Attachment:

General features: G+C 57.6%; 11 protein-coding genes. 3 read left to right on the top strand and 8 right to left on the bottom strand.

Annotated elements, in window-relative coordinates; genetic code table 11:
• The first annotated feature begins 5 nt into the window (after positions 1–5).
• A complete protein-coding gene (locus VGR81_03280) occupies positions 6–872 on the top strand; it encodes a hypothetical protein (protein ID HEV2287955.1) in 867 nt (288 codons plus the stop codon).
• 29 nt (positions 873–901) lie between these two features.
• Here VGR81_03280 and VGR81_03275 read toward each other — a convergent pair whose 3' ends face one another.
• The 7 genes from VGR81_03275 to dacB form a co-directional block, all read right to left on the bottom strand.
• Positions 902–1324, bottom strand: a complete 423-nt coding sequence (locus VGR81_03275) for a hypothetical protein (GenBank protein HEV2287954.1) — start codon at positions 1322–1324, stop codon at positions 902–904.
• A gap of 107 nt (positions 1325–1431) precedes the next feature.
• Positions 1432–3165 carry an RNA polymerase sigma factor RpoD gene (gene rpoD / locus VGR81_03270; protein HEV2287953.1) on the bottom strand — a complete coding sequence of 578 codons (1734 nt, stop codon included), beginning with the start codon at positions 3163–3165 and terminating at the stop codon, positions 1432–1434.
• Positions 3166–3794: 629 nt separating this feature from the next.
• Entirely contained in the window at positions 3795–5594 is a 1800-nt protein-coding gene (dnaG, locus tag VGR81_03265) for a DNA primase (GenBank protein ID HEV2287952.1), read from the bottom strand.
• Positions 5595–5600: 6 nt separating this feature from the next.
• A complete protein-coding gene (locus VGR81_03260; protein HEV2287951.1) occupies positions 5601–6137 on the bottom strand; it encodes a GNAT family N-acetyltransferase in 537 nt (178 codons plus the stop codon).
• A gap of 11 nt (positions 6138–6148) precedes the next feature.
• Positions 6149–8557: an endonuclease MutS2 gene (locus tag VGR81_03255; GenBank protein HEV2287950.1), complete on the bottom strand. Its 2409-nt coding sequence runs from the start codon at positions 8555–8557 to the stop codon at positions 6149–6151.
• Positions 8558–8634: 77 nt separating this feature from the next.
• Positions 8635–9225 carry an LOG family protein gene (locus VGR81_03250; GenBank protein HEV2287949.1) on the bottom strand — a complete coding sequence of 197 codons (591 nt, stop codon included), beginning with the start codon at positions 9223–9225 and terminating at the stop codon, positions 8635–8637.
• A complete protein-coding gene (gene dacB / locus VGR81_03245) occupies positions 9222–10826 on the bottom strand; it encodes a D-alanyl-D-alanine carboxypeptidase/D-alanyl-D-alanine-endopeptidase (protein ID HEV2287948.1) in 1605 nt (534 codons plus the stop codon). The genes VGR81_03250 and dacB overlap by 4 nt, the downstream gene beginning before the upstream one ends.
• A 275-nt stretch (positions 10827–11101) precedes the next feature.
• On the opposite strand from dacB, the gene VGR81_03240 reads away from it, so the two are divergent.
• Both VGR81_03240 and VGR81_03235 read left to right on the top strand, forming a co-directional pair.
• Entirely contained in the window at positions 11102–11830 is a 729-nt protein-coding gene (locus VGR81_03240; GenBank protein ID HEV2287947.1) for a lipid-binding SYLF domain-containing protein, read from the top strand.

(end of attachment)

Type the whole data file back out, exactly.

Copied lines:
General features: G+C 57.6%; 11 protein-coding genes. 3 read left to right on the top strand and 8 right to left on the bottom strand.

Annotated elements, in window-relative coordinates; genetic code table 11:
• The first annotated feature begins 5 nt into the window (after positions 1–5).
• A complete protein-coding gene (locus VGR81_03280) occupies positions 6–872 on the top strand; it encodes a hypothetical protein (protein ID HEV2287955.1) in 867 nt (288 codons plus the stop codon).
• 29 nt (positions 873–901) lie between these two features.
• Here VGR81_03280 and VGR81_03275 read toward each other — a convergent pair whose 3' ends face one another.
• The 7 genes from VGR81_03275 to dacB form a co-directional block, all read right to left on the bottom strand.
• Positions 902–1324, bottom strand: a complete 423-nt coding sequence (locus VGR81_03275) for a hypothetical protein (GenBank protein HEV2287954.1) — start codon at positions 1322–1324, stop codon at positions 902–904.
• A gap of 107 nt (positions 1325–1431) precedes the next feature.
• Positions 1432–3165 carry an RNA polymerase sigma factor RpoD gene (gene rpoD / locus VGR81_03270; protein HEV2287953.1) on the bottom strand — a complete coding sequence of 578 codons (1734 nt, stop codon included), beginning with the start codon at positions 3163–3165 and terminating at the stop codon, positions 1432–1434.
• Positions 3166–3794: 629 nt separating this feature from the next.
• Entirely contained in the window at positions 3795–5594 is a 1800-nt protein-coding gene (dnaG, locus tag VGR81_03265) for a DNA primase (GenBank protein ID HEV2287952.1), read from the bottom strand.
• Positions 5595–5600: 6 nt separating this feature from the next.
• A complete protein-coding gene (locus VGR81_03260; protein HEV2287951.1) occupies positions 5601–6137 on the bottom strand; it encodes a GNAT family N-acetyltransferase in 537 nt (178 codons plus the stop codon).
• A gap of 11 nt (positions 6138–6148) precedes the next feature.
• Positions 6149–8557: an endonuclease MutS2 gene (locus tag VGR81_03255; GenBank protein HEV2287950.1), complete on the bottom strand. Its 2409-nt coding sequence runs from the start codon at positions 8555–8557 to the stop codon at positions 6149–6151.
• Positions 8558–8634: 77 nt separating this feature from the next.
• Positions 8635–9225 carry an LOG family protein gene (locus VGR81_03250; GenBank protein HEV2287949.1) on the bottom strand — a complete coding sequence of 197 codons (591 nt, stop codon included), beginning with the start codon at positions 9223–9225 and terminating at the stop codon, positions 8635–8637.
• A complete protein-coding gene (gene dacB / locus VGR81_03245) occupies positions 9222–10826 on the bottom strand; it encodes a D-alanyl-D-alanine carboxypeptidase/D-alanyl-D-alanine-endopeptidase (protein ID HEV2287948.1) in 1605 nt (534 codons plus the stop codon). The genes VGR81_03250 and dacB overlap by 4 nt, the downstream gene beginning before the upstream one ends.
• A 275-nt stretch (positions 10827–11101) precedes the next feature.
• On the opposite strand from dacB, the gene VGR81_03240 reads away from it, so the two are divergent.
• Both VGR81_03240 and VGR81_03235 read left to right on the top strand, forming a co-directional pair.
• Entirely contained in the window at positions 11102–11830 is a 729-nt protein-coding gene (locus VGR81_03240; GenBank protein ID HEV2287947.1) for a lipid-binding SYLF domain-containing protein, read from the top strand.